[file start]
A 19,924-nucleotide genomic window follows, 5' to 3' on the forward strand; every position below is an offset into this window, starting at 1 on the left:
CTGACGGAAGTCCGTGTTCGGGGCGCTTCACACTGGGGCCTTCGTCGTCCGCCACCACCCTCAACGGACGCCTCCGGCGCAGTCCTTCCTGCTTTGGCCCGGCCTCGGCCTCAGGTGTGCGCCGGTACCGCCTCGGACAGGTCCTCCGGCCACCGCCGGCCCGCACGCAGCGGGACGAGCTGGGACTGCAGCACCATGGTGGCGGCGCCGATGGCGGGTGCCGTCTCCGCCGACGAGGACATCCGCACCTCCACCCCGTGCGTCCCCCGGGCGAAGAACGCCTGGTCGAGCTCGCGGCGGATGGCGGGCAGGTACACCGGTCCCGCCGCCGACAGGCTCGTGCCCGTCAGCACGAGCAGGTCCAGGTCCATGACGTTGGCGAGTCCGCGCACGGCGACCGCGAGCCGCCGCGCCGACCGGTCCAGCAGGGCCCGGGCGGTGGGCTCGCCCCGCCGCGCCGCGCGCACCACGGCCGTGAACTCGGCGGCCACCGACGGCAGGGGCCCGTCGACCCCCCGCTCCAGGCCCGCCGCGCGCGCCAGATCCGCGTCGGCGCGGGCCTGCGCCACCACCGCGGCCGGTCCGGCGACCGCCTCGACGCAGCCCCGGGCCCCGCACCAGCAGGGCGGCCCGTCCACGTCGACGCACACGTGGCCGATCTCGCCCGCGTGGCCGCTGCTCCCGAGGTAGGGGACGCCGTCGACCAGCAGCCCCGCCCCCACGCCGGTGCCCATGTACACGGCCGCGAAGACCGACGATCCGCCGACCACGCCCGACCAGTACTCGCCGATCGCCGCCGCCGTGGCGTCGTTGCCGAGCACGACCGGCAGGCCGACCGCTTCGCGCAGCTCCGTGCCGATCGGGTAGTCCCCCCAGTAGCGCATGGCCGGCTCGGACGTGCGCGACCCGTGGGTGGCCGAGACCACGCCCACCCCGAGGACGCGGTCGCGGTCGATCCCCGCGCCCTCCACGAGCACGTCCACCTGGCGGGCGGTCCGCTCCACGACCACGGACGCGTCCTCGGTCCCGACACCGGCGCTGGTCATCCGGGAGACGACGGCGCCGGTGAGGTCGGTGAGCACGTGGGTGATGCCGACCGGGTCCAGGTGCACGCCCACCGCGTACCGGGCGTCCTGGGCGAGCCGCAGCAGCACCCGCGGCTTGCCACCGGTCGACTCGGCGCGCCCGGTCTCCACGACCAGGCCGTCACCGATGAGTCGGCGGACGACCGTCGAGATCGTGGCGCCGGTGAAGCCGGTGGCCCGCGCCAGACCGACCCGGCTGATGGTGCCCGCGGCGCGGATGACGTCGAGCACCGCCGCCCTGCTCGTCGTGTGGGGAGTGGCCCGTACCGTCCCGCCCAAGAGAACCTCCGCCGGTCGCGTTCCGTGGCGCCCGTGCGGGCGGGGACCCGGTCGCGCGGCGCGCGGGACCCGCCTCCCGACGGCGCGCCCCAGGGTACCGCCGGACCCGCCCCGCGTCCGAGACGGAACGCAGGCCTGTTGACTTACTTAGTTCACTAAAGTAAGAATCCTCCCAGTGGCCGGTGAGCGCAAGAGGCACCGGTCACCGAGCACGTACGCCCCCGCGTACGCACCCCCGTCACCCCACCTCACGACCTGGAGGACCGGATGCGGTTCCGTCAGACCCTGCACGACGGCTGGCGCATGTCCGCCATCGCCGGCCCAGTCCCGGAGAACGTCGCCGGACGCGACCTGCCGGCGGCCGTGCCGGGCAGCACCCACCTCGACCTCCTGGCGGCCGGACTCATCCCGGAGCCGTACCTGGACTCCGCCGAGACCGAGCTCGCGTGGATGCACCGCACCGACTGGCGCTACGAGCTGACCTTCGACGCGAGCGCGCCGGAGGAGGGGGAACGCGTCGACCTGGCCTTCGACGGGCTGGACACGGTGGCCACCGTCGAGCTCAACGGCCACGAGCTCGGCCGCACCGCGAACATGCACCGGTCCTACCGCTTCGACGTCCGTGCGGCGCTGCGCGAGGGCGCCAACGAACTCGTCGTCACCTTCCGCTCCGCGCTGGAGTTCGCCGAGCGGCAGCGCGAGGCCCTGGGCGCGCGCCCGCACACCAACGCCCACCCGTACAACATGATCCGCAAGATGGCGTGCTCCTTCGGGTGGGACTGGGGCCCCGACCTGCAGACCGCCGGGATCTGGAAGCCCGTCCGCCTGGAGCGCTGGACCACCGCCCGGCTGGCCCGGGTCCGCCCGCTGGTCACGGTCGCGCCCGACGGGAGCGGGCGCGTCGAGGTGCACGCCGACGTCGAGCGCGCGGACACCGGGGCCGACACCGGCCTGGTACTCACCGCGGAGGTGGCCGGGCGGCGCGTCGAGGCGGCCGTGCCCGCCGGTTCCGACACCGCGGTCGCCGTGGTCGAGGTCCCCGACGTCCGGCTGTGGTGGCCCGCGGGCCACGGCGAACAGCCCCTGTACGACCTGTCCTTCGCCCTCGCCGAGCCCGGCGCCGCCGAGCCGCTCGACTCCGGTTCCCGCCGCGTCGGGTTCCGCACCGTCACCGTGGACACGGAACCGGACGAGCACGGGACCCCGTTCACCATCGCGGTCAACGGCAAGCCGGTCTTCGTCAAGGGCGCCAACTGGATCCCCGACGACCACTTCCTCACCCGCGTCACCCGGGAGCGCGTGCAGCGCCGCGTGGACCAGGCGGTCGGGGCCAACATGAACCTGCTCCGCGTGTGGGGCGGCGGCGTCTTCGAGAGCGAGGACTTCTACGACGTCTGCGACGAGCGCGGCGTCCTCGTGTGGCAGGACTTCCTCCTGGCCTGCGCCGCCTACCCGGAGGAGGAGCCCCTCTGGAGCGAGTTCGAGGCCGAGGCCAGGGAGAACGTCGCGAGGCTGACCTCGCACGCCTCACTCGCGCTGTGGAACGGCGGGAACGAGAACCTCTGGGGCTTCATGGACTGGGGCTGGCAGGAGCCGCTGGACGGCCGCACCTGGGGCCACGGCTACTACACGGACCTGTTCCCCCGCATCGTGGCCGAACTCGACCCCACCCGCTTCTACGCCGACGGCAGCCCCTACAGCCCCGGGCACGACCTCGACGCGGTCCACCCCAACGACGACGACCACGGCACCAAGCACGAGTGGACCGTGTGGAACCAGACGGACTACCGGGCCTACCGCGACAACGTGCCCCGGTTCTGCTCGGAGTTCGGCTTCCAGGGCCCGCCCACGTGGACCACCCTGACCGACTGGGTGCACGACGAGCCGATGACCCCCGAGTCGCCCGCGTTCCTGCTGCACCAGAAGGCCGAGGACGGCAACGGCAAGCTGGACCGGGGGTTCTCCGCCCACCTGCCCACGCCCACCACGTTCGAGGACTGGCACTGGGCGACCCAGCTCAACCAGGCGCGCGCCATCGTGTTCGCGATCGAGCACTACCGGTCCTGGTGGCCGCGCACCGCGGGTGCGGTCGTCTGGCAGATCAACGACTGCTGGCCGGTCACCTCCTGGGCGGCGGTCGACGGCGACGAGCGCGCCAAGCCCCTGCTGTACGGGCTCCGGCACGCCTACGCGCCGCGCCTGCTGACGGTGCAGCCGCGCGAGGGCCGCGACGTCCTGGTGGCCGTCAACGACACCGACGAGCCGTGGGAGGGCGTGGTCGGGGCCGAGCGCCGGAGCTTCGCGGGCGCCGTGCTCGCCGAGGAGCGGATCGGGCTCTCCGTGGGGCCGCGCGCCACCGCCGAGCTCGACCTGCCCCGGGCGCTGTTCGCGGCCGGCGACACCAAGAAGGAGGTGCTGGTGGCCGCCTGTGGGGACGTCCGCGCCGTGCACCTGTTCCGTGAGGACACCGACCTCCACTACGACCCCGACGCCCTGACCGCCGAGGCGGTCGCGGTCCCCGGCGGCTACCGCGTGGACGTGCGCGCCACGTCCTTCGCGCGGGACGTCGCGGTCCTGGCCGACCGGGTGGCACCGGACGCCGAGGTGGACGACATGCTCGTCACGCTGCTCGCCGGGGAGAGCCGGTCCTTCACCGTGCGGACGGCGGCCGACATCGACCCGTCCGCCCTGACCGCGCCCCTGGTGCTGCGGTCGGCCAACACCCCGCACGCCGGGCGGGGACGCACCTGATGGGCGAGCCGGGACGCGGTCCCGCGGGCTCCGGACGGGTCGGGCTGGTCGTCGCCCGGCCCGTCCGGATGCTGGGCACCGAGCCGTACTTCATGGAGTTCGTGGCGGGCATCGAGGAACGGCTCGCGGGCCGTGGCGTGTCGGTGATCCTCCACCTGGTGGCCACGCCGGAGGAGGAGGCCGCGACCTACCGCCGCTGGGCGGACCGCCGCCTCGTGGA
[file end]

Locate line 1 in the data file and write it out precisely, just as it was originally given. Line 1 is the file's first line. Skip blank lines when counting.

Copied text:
A 19,924-nucleotide genomic window follows, 5' to 3' on the forward strand; every position below is an offset into this window, starting at 1 on the left: